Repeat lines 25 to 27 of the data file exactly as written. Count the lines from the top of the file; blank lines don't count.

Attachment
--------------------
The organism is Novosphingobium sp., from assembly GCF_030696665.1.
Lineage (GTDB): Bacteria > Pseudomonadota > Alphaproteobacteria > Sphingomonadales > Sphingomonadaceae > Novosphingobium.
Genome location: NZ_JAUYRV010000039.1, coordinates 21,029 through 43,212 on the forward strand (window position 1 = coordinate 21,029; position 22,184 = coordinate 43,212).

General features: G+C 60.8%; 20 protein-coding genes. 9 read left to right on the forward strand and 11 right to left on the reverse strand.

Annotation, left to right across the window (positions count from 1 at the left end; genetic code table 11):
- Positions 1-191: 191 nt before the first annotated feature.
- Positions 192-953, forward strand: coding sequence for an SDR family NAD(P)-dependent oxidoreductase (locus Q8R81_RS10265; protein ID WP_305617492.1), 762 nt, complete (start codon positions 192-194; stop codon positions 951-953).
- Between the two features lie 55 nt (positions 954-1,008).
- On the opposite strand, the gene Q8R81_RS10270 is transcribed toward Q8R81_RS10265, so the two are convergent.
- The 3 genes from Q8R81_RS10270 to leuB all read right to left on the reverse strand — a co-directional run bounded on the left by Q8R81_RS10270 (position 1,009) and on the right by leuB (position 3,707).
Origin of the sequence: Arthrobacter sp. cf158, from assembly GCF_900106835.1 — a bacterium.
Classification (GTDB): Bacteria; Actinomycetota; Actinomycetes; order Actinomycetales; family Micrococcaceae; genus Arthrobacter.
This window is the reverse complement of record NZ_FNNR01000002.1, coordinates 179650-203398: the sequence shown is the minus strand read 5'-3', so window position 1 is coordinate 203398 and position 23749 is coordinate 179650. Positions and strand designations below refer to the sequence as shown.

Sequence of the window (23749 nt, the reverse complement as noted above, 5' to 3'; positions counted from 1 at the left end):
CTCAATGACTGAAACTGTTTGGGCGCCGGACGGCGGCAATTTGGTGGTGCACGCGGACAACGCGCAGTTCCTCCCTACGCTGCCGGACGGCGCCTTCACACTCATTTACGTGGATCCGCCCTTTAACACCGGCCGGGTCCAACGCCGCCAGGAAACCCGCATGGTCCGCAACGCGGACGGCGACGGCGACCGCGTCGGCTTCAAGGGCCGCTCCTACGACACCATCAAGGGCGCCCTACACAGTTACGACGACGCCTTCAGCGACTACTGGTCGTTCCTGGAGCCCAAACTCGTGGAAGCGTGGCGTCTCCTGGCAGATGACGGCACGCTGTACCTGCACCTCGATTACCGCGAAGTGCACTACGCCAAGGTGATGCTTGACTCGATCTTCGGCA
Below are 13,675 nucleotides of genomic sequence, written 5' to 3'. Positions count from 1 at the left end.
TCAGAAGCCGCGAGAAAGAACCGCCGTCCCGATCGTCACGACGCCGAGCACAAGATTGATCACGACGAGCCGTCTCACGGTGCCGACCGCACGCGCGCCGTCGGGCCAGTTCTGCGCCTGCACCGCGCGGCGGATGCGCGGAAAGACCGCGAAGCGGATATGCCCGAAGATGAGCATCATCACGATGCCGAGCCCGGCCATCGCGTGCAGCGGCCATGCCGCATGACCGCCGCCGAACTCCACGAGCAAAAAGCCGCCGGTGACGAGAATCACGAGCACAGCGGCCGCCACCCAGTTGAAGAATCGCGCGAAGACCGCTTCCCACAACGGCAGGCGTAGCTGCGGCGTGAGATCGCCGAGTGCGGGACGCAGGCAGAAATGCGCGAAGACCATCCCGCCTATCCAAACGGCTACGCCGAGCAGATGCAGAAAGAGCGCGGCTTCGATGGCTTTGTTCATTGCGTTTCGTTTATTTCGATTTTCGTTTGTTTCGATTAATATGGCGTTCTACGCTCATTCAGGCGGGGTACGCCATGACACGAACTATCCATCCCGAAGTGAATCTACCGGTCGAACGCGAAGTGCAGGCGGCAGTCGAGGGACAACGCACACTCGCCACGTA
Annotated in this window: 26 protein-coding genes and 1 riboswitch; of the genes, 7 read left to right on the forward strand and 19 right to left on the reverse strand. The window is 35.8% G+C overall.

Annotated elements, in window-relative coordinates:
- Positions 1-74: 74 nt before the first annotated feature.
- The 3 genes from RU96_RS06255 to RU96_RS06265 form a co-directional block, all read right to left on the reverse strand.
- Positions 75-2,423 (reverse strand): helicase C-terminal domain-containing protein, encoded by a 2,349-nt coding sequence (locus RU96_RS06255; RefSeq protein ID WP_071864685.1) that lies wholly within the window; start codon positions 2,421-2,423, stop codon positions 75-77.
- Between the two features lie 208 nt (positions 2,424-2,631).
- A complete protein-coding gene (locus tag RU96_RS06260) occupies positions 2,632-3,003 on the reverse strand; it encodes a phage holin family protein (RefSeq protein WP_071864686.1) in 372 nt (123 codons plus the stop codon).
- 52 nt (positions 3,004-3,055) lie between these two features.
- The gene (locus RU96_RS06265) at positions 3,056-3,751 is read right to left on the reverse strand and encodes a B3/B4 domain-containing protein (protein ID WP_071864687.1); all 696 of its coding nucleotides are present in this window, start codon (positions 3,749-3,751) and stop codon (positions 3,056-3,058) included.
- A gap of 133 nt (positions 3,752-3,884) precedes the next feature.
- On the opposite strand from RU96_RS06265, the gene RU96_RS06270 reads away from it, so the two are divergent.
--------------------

- 52 nt (positions 3,004-3,055) lie between these two features.
- The gene (locus RU96_RS06265) at positions 3,056-3,751 is read right to left on the reverse strand and encodes a B3/B4 domain-containing protein (protein ID WP_071864687.1); all 696 of its coding nucleotides are present in this window, start codon (positions 3,749-3,751) and stop codon (positions 3,056-3,058) included.
- A gap of 133 nt (positions 3,752-3,884) precedes the next feature.